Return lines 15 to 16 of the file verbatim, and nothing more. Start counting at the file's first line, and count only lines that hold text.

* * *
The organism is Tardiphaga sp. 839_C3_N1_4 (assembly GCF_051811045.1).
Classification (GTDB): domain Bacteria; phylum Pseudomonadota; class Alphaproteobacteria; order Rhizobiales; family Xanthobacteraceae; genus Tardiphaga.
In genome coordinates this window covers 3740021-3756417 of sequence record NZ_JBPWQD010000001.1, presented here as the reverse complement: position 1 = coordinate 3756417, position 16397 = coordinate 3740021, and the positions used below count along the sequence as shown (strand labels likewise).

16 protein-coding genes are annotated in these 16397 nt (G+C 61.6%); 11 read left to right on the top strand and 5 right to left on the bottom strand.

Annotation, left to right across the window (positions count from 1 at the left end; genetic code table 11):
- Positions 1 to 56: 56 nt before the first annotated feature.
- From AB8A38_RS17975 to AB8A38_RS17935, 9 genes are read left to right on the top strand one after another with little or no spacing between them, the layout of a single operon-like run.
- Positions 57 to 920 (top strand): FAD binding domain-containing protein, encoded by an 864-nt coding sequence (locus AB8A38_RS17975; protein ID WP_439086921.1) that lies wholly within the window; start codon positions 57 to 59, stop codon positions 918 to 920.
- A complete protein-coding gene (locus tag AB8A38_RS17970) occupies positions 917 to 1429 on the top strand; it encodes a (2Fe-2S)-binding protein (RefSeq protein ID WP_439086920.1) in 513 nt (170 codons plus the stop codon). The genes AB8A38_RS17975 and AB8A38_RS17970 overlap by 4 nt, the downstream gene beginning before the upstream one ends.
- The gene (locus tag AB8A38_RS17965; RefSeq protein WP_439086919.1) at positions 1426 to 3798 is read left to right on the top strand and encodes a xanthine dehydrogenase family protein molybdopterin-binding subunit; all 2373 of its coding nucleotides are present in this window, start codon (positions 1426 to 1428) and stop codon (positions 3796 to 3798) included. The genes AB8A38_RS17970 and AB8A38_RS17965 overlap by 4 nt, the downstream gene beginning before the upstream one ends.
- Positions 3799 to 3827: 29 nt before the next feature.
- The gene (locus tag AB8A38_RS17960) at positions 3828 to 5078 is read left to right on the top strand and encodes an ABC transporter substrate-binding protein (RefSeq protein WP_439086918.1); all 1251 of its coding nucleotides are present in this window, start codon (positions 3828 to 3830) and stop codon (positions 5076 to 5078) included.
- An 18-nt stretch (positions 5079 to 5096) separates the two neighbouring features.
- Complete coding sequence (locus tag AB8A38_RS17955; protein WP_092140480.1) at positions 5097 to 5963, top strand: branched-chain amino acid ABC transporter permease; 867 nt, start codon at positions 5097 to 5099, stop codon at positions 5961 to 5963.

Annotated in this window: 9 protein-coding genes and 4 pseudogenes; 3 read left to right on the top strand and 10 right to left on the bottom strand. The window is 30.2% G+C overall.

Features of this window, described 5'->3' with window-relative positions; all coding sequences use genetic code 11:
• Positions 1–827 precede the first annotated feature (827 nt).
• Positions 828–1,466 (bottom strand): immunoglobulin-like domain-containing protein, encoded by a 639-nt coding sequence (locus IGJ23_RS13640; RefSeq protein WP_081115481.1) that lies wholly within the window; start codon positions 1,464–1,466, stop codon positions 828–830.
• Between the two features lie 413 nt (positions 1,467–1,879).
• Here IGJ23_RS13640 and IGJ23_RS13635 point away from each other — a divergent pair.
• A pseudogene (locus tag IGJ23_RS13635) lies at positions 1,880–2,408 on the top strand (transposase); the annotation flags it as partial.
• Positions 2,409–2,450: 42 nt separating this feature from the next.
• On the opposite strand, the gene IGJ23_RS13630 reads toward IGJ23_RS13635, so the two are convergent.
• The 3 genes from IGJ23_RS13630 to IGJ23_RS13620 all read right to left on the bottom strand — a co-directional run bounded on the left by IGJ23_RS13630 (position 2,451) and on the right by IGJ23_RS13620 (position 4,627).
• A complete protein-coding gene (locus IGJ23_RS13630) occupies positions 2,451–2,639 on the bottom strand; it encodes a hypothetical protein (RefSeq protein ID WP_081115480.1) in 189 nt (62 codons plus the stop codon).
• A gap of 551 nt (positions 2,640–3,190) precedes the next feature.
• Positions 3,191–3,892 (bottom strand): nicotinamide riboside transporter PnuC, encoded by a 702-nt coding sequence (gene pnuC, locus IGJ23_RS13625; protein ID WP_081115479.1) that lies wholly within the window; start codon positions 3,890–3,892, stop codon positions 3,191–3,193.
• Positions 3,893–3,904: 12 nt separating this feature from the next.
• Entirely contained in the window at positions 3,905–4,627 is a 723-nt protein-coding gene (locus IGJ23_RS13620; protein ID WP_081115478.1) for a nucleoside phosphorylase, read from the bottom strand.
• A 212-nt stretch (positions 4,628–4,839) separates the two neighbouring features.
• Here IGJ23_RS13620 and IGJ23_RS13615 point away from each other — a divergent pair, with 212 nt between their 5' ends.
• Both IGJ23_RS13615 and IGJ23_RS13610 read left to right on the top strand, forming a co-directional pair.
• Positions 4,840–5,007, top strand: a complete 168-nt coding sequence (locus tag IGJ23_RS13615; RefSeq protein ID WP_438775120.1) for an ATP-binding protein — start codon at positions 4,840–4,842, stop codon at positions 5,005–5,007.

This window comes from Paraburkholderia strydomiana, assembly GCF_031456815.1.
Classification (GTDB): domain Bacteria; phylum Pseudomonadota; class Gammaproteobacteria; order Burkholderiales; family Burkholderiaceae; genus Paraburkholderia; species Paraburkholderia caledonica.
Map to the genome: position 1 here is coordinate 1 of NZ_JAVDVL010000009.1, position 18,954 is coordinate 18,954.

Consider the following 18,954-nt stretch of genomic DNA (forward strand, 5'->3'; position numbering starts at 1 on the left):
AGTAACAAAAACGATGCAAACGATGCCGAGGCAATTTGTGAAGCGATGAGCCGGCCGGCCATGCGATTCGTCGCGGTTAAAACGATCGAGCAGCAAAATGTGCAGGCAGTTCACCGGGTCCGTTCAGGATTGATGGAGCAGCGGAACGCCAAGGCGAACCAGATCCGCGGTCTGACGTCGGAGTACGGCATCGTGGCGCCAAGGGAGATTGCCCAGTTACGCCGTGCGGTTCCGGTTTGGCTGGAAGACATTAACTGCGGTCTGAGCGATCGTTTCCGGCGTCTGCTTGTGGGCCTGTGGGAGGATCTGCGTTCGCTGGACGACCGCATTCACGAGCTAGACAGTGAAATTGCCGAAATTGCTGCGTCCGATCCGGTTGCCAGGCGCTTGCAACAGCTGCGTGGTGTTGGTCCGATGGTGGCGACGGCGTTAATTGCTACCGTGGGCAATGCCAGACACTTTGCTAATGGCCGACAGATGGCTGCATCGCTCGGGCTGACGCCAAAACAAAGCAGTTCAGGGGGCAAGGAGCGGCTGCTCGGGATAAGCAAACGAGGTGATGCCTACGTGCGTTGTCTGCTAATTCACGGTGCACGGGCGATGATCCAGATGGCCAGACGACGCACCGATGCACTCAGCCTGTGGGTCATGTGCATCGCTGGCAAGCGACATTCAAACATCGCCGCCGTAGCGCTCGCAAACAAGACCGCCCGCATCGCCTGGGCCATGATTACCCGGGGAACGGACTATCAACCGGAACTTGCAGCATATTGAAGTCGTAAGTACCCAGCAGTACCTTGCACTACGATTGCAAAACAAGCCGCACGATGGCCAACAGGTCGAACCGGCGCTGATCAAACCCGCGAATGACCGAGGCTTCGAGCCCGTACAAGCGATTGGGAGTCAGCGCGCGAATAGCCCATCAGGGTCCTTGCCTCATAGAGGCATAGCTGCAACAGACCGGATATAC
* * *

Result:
Annotated in this window: 9 protein-coding genes and 4 pseudogenes; 3 read left to right on the top strand and 10 right to left on the bottom strand. The window is 30.2% G+C overall.

Features of this window, described 5'->3' with window-relative positions; all coding sequences use genetic code 11: